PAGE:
Revisiting the April Divilbiss Case: Alternative lifestyles and encounters with the state

Orig­i­nal­ly pub­lished on Live­Jour­nal on 7 April 2005.

A nice lady wrote to me recent­ly, pro­voked by my post about our DFCS expe­ri­ence. She wrote about it on her blog, too.

The Divil­biss case was a top­ic of con­stant dis­cussing in forums relat­ed to polyamory back in 1999. Lov­ing More mag­a­zine and oth­ers raised mon­ey to pay the family’s legal fees. The assump­tion was that the Divil­biss-Lit­trell home was the best place for lit­tle Alana.

Most news cov­er­age and 99.9% of the talk focused on polyamory. The judge said that the Divil­biss’ lifestyle was “depraved” and that he would not con­sid­er return Alana to their home unless one of April’s hus­bands moved out of the home.

The pater­nal grand­moth­er was paint­ed as a har­ri­dan who couldn’t have a child of her own, and cov­et­ed Alana.

The prob­lem I had with it was that nobody was real­ly talk­ing about the fam­i­ly. What were they like? Were they real­ly tak­ing good care of the child? I sus­pect­ed that there were oth­er issues involved.

The social work­ers who inves­ti­gat­ed the fam­i­ly sup­pos­ed­ly stat­ed that the family’s polyamorous lifestyle was not detri­men­tal to the child.

I nev­er heard a thing say­ing that the social work­ers stat­ed that the fam­i­ly was pro­vid­ing a good home for the child.

I don’t know how many of you have read Divil­biss’ own state­ment about end­ing the case, but you should.

Some have ques­tioned it, say­ing that it didn’t ring true com­pared to ear­li­er mes­sages from Divil­biss. Her lawyer, as I recall, ver­i­fied that it was from her.

Per­haps wis­dom is a grace that comes with age, along with the pow­er of obser­va­tion. For three years, I stood in stub­born denial that I could pro­vide the best life for my child com­pared to the life that was being offered by oth­ers. My daughter’s pater­nal grand­moth­er made every attempt pos­si­ble to shed some light on the facts that proved me wrong. I mis­took her efforts to be mali­cious, oppres­sive, and manip­u­la­tive. Even as I sat in a dark apart­ment with no elec­tric­i­ty, in sub-zero tem­per­a­tures heat­ing stolen baby for­mu­la over a can­dle flame, I thought that I could pro­vide bet­ter for my daugh­ter than she could. After three years of this denial, my child’s grand­moth­er used the only sure thing she had to help real­i­ty crash my lit­tle tea par­ty: The fact that alter­na­tive lifestyles are still frowned upon in court­rooms.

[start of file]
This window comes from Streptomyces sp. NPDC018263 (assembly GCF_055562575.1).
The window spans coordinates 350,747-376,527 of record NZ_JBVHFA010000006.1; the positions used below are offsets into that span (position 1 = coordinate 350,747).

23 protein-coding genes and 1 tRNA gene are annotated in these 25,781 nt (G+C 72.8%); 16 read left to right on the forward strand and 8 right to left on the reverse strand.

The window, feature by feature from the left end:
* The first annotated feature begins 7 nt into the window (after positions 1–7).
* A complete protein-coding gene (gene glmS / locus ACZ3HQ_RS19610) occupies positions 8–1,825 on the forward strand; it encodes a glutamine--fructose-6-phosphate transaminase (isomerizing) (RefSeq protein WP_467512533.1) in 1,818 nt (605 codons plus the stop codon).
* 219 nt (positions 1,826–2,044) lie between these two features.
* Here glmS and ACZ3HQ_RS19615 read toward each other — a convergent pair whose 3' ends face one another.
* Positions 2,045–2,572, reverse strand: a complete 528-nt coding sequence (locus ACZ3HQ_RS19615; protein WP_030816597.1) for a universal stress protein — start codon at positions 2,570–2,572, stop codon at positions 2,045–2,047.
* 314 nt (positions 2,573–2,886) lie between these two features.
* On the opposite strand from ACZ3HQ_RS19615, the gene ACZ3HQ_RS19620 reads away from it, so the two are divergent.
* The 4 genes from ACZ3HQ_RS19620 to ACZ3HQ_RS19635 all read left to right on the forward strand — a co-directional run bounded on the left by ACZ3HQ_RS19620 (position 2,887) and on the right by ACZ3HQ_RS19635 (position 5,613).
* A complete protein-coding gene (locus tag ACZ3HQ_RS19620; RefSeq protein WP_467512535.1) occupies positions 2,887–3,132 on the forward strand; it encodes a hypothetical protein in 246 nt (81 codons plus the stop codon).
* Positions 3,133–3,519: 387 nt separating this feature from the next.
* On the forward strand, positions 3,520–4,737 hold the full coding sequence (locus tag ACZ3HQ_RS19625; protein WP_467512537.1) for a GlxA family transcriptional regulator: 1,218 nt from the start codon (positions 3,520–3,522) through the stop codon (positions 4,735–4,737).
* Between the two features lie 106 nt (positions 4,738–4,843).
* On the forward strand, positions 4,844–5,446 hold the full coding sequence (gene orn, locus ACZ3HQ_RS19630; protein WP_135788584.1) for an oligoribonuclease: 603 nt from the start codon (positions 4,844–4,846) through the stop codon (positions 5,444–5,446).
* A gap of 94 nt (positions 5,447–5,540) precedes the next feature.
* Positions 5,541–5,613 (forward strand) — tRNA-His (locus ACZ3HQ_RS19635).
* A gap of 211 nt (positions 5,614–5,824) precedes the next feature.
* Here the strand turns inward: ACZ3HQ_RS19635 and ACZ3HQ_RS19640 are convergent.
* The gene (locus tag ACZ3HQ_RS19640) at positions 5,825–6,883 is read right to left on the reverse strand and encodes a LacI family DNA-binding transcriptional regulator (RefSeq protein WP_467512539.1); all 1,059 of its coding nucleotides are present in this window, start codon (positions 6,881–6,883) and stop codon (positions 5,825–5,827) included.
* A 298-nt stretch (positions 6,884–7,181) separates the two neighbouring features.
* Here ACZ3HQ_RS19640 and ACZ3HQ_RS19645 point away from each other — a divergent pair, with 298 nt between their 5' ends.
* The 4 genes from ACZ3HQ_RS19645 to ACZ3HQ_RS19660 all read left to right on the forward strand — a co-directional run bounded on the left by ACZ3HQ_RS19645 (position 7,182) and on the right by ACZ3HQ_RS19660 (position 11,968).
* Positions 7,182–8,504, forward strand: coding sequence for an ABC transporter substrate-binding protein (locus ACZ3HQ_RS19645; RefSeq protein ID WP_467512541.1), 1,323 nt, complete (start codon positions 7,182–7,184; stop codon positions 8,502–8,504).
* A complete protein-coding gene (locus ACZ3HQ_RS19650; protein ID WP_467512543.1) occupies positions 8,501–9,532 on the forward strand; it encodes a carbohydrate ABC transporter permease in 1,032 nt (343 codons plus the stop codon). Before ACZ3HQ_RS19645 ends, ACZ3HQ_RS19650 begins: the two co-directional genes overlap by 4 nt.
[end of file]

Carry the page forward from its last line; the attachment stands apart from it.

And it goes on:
No util­i­ties. Stolen baby for­mu­la. No health care, accord­ing to oth­er parts of the state­ment. What Divil­biss described can­not be con­sid­ered a good envi­ron­ment for a child.

Why couldn’t three adults man­age to keep the util­i­ties on? Noth­ing was ever said about there being any dis­abil­i­ties that made the adults unable to work.

My point here is that the fam­i­ly wasn’t a good can­di­date for a test case. They were not pro­vid­ing a good, sta­ble home for their child by any first world country’s com­mu­ni­ty stan­dards.

The case should not be used as a yard­stick in gen­er­al, or a rea­son for poly fam­i­lies to be clos­et­ed.

What is rea­son­able for poly fam­i­lies, or pagan/queer/kinky/anything out­side the main­stream fam­i­lies, is to have stain­less steel lives. We need to do every­thing we can to make sure that we are blame­less in every respect, mod­el mem­bers of our com­mu­ni­ties.

That means sta­bil­i­ty, respectabil­i­ty, and involve­ment. A few points.

If you are wor­ried about cus­tody prob­lems because of your lifestyle, you need to go through that list and make sure you are doing those things.

Is it fair? No. Is it unrea­son­able or undoable? No. They’re all things that are good for any fam­i­ly, but if we are liv­ing alter­na­tive lifestyles we have to be extra care­ful.

The last thing is what has been called “fuck you mon­ey.” One impor­tant aspect of the Divil­biss case was that the grand­par­ents had mon­ey, and Divil­biss and her hus­bands didn’t.